Living Authentically By Dr. Joe Rubino

John’s dad scolded him constantly when he was growing up. He hides feelings of unworthiness and being not good enough. To conceal these thoughts, he projects himself as a know-it-all authority on almost every subject.

Sue was held back in second grade. She fears she is stupid and won’t be accepted because of this. To compensate, she becomes the class clown in an attempt to fit in and be liked.

Accidentally, Bill nearly killed his brother in a fight when he was six years old. He hides regular thoughts that he is evil and projects a saint-like character.

Linda was physically abused as a child and sees herself as worthless trash. To compensate, she takes on the role of the helper, unable to do enough for others.

Each of these people cannot embrace the images they hold of themselves. They pretend to be someone they are not and will do just about anything to avoid coming to terms with who they fear they are — which is sub-standard in some way. Of course, this is never who they actually are deep inside. Each simply has created a false concept about being inadequate in some manner. They have made up a story, which they have confused with the facts, causing them to view themselves in a less than empowering way. They’ve made up that they are defective, not good enough, or not worthy of being loved and accepted. Because they see some aspect of themselves as undesirable or flawed, they attempt to conceal their faults and be someone very different from their imperfect self-image. Essentially, they fear being rejected and not belonging. The act they portray is often an attempt to be accepted, to merit approval, to dominate a situation, or to avoid being controlled.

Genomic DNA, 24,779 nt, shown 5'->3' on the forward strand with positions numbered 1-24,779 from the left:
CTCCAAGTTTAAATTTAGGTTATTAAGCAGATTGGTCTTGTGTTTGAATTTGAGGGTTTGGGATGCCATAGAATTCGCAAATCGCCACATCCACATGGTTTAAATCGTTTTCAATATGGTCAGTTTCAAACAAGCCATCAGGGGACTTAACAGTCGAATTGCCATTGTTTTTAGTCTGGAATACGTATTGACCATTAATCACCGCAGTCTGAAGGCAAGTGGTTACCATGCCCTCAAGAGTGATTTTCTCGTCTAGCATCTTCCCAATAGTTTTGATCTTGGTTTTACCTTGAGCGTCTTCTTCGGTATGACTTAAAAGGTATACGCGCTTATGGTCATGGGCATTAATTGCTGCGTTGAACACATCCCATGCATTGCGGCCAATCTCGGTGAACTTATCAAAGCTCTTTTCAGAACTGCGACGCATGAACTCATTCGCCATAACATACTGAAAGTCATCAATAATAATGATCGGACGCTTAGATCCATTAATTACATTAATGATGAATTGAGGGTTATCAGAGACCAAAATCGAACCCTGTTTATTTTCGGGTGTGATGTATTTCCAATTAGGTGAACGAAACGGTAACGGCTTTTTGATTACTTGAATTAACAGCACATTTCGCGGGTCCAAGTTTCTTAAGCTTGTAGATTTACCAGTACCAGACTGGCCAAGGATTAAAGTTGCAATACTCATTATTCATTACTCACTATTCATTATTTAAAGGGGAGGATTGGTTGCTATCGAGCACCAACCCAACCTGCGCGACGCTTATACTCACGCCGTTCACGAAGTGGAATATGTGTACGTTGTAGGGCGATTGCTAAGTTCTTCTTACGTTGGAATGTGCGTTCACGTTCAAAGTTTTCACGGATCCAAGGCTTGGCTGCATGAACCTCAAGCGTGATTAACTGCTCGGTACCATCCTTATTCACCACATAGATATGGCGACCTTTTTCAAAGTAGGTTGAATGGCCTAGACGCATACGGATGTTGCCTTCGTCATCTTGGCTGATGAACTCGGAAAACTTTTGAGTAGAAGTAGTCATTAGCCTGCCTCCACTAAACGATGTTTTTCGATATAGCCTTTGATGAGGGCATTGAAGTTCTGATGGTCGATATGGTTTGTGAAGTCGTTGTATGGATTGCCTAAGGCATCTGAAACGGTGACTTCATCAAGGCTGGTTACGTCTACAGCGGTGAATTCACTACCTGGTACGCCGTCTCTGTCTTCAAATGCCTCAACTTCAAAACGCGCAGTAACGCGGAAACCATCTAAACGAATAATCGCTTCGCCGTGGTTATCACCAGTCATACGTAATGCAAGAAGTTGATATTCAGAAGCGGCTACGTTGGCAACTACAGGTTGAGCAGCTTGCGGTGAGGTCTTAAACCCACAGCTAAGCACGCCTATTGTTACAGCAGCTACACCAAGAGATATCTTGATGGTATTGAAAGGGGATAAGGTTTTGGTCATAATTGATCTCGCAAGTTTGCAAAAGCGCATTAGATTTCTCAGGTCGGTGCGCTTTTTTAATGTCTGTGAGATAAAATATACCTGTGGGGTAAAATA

Each is living a lie, projecting a false façade by pretending to be someone they feel they are not, much like a bad actor portraying a movie character or a dishonest used-car salesperson trying to get someone to purchase a car they have no interest in buying. Their energy is wrapped up in pretending to be someone other than the person they think they are. We sense that they are hiding something and we are left with a feeling that the person is not being authentic. 

When you speak from the heart and your words and actions are compatible with your thoughts, others sense your genuine, attractive energy. Living authentically comes from closing the gap between who you are, what you do, and what you want others to get about you. Authenticity results when who you are is equal to what you are speaking. In contrast, when you project a facade that differs from what you think, others sense the disparity. When your speaking and being don’t match, it keeps you from being heard and decreases your personal effectiveness.

For example, have you ever invited someone to attend an event and he said he would try to come, but something in his manner told you he would not? You perceived the person caught in a lie as inauthentic.

Accessing your power means completing your past. It’s about loving yourself for who you are and not being afraid to let your guard down and allow others to love you. When your past no longer runs you, you can live with an authenticity that comes from being yourself.  You then have the freedom to focus on inventing your future as you reinvent yourself on purpose.

Exercise for Authenticity

1) In what respects are you living a lie? What qualities or thoughts about yourself are you reluctant to let others discover?

2) When was the earliest age that you recall feeling inadequate or not good enough in some way? What were the facts that actually happened, free of the internal interpretations you’ve carried? What story did you make up about being inadequate? Reinterpret what happened in a way that provides you with an empowering, positive interpretation of who you are.

3) Record your insights in your journal.

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